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Archive for Soffit and Fascia

Taking Care of Your Soffit and Fascia

Soffit and fascia are constantly exposed to the elements year after year. While gutters play a major role in keeping water from gathering behind the fascia and seeping into soffit panels, simple maintenance can help prolong the lifespan of the exterior finishing elements that make up the roofline.

Inspect Soffit and Fascia

Prevention goes a long way to avoiding expensive repairs or replacement of soffit and fascia. Soffit panels cover the underside of a roof’s overhang; fascia boards seal off the ends of the roof rafters from the elements. Periodically inspect soffit and fascia for potential problems such as:

  • soft spots or rotting – applicable to wood soffit and fascia only
  • warping – applicable to wood soffit and fascia only
  • holes
  • peeling or bubbled paint
  • stained surfaces
  • cracking and splitting – applicable to vinyl and wood soffits and fascia
  • panels or boards separating from the house
  • missing fascia and/or soffit panels

The most common reason for water damage to soffit and fascia is overflowing gutters. Check to see if there are clogs in the gutter channel or blockages around the gutter outlet.

Clean Soffit and Fascia

Soffits are fabricated from three main types of material: wood, vinyl, and metal. While their key purpose is aesthetic, soffits also make the roofline stronger. Due to constant exposure to the elements, soffit boards can become grimy and collect bits of debris in corners, around vents, etc. Whatever they are made of, most surface dirt should be easily removed by washing with a solution of mild detergent. When stronger cleaning methods are needed, ensure that you use a cleaner that won’t damage the material the soffits are made from.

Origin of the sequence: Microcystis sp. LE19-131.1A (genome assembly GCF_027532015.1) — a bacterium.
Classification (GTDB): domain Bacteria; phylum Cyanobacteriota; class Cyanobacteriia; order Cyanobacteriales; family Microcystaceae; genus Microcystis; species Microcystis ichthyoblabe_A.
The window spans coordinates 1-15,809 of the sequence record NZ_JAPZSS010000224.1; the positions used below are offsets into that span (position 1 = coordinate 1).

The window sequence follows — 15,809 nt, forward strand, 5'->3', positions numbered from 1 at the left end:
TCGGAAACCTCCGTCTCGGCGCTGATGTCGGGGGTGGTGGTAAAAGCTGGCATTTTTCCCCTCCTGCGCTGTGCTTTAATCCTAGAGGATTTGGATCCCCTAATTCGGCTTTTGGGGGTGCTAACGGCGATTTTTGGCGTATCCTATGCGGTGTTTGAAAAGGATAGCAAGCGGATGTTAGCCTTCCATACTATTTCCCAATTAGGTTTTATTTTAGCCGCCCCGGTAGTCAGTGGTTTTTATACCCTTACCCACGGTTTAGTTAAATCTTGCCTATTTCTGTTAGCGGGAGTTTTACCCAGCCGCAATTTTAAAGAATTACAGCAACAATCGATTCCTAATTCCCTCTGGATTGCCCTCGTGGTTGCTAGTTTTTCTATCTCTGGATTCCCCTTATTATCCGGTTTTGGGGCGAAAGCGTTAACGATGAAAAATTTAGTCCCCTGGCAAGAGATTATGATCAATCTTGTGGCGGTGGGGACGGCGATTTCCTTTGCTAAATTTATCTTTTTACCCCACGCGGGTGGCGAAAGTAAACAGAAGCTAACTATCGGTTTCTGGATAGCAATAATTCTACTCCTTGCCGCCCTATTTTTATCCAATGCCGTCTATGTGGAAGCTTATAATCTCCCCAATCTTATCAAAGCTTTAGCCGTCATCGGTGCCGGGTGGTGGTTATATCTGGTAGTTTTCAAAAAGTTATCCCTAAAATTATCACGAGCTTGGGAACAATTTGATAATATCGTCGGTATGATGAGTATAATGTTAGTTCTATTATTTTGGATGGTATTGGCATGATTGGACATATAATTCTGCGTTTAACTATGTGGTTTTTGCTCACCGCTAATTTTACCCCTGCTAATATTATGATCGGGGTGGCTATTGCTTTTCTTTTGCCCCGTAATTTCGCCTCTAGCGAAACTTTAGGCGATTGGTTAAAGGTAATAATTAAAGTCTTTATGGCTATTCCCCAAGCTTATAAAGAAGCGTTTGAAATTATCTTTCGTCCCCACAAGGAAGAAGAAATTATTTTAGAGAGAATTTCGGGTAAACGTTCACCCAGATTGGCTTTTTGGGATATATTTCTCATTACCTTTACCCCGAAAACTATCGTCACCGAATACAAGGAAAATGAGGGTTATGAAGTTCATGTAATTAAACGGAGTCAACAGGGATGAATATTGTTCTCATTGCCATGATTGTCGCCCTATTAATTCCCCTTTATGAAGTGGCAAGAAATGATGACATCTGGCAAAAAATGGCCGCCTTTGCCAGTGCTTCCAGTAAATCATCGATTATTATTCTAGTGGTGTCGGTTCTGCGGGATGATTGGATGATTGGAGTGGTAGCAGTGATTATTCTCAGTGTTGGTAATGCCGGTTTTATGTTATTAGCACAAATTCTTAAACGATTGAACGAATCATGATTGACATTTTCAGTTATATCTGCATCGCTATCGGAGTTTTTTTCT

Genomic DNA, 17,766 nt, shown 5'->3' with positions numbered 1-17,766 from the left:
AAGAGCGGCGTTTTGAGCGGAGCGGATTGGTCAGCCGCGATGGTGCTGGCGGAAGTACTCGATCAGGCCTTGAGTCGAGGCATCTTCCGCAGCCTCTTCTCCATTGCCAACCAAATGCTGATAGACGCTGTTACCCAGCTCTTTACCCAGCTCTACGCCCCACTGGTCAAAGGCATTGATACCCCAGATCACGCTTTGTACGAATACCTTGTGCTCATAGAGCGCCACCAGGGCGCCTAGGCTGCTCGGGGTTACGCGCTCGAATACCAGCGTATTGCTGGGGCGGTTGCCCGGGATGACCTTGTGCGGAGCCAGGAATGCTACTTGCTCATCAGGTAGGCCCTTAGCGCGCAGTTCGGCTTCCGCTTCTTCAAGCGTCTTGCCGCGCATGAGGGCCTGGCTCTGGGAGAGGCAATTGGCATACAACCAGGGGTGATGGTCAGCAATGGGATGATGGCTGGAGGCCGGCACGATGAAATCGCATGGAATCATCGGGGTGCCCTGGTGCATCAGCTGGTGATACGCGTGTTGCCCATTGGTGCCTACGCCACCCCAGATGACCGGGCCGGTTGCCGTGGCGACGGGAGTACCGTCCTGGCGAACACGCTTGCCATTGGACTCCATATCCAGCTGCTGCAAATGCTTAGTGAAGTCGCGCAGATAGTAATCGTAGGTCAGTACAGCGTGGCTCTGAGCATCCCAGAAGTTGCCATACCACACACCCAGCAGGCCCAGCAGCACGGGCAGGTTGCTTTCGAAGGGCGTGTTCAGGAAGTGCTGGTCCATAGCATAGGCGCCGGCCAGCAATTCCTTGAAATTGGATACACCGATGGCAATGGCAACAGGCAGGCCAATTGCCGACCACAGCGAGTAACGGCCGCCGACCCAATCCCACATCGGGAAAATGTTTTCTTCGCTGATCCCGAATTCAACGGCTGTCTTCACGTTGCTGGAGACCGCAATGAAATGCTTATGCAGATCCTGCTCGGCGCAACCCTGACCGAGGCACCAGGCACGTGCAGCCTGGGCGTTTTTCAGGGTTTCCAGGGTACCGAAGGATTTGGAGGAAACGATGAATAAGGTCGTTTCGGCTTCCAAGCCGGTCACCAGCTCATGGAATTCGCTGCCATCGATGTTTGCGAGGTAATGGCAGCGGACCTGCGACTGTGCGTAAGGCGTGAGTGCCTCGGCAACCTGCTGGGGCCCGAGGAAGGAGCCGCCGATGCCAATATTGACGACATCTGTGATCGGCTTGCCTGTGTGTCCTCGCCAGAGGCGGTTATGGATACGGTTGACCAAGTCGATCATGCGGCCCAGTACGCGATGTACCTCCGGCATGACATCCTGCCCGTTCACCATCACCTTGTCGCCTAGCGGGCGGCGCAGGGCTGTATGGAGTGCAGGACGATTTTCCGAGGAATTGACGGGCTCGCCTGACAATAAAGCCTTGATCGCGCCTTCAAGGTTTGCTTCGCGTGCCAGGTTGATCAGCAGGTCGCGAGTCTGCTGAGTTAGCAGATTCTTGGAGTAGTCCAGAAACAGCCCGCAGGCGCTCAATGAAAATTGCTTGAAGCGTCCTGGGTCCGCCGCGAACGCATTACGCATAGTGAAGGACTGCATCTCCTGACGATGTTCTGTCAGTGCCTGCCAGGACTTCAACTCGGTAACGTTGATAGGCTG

Fascia boards are also made from wood, vinyl, and metal, most commonly aluminum. Washing fascia at least once a year maintains their appearance. Removing streaks and grime reduces potential damage that environmental pollutants might harm the finish of the fascia boards, minimizing how well they protect your home.

Repair Soffit and Fascia

Small holes or cracks in wood soffit and fascia can be repaired, and warped sections of fascia or soffit panels can be removed then replaced. Even when repairs can be made to soffits and fascia made of wood, many roofing contractors advise replacement with comparable aluminum or vinyl products that require less maintenance and care.

In most cases, metal or aluminum soffit and fascia can be repaired or repainted. However, vinyl soffits and fascia typically have to be replaced when damaged.

Improve the Appearance of Your Roofline with Fascia

When a home’s exterior finishing elements are carefully selected with an overall design in mind, the result is cohesive and eye-catching. Fascia, an exterior finishing element, plays an important role in a roofing system, keeping weather out and heat in. If you’re upgrading your home’s exterior, take the opportunity to improve the appearance of your roofline with new fascia.